Asylum seekers transferred ‘with 10 minutes notice’ after protest

Two men helped stage protest against conditions at Limerick direct provision centre

An Irish direct provision centre for asylum seekers. Photograph: Rory O’Neill.

An Irish direct provision centre for asylum seekers. Photograph: Rory O’Neill.

Sat, Aug 16, 2014, 01:00

Two men have been transferred from Mount Trenchard direct provision centre for asylum seekers in Limerick after helping to organise a protest against conditions there.

Management has said the protests were not about conditions at the centre but about delays in the asylum system in general.

However, one of the men, Ahmad Alhassen, yesterday described morale in the centre as “very bad” and said that there were “unbelievable” problems with maintenance, food and overcrowding. Relations are also poor with management. Mr Alhassen says he and others have been making complaints “for over a year”.

On Thursday morning he and other asylum seekers blocked staff from entering the building until the owners, Alan Hyde and Ted Murphy, agreed to listen to them.

A local NGO, Dorais Luimní, which provides support to migrants, was called in to negotiate. Alan Hyde was also in attendance. According to one of the negotiators, Matt Cannon, the talks “went well” and another meeting was set for Thursday August 21st to discuss the progress of the first set of agreed improvements.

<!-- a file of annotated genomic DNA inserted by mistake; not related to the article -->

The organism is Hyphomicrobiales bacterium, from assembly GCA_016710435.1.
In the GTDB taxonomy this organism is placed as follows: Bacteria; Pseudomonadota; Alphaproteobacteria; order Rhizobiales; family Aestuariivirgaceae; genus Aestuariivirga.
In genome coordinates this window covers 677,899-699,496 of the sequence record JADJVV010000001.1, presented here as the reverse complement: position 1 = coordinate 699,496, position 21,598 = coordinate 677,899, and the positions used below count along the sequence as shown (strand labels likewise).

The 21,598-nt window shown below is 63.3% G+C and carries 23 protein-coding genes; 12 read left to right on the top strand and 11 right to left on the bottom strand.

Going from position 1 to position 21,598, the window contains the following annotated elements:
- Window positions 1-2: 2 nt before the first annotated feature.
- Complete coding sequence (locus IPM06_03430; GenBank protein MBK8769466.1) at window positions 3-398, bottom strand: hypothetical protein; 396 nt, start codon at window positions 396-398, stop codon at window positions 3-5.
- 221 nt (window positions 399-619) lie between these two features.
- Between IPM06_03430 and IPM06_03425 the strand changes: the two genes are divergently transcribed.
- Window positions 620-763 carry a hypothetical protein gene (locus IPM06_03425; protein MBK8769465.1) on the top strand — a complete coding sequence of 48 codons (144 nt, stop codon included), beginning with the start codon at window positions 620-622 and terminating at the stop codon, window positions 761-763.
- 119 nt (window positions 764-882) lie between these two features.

Shortly after the departure of the NGO representatives, Mr Alhassen was given a transfer letter by the Reception and Integration Agency (RIA), the body that manages the direct provision centres on behalf of the Department of Justice. He says he was given “10 minutes” to pack his things and was brought by taxi and Garda escort to Westbourne, another direct provision centre in Limerick.

He said that he was “in shock and very upset”. A second man who was also a spokesperson was issued with a transfer letter and taken to the Glenvara residential centre in Cork.

Matt Cannon of Dorais Luimní expressed concern at the speed of the two men’s transfer and observed that they had been among the “calmest and most measured” in the group.

Hunger strike

In a separate meeting Mr Cannon spoke with four men who were going on hunger strike as a protest against the direct provision system itself.

Yesterday a management source within the centre said: “There was a disagreement between the residents and the management. Their issues were not with the centre or the management. They have been waiting a while for their status. Some of them are here about eight years, some of them five years. That’s just the process.”

The source added that gardaí had been called after a group of men had caused a “disturbance” and that the two men taken away had been part of the hunger-striking group. This has been denied by both Mr Alhassen and Mr Cannon.

There have long been reports of substandard facilities at Mount Trenchard Centre which provides accommodation for single males.

Broken showers

According to an RIA inspection report – now available online – the showers on one floor of the building were broken.

Some of the residents have been in the centre for more than 10 years.

The Irish Refugee Council told The Irish Times the centre was “one of the worst within the system”.

There is no independent complaints mechanism for those in direct provision. Dorais Luimní said events in Mount Trenchard sent “a worrying message”.

Department of Justice figures released last year showed that Mr Hyde and Mr Murphy were paid €9.8 million by the department between 2000 and 2010.

More up-to-date figures for their companies are unavailable as they have unlimited status. They run four other direct provision centres.

Mr Hyde had not returned calls to The Irish Times at the time of going to press.

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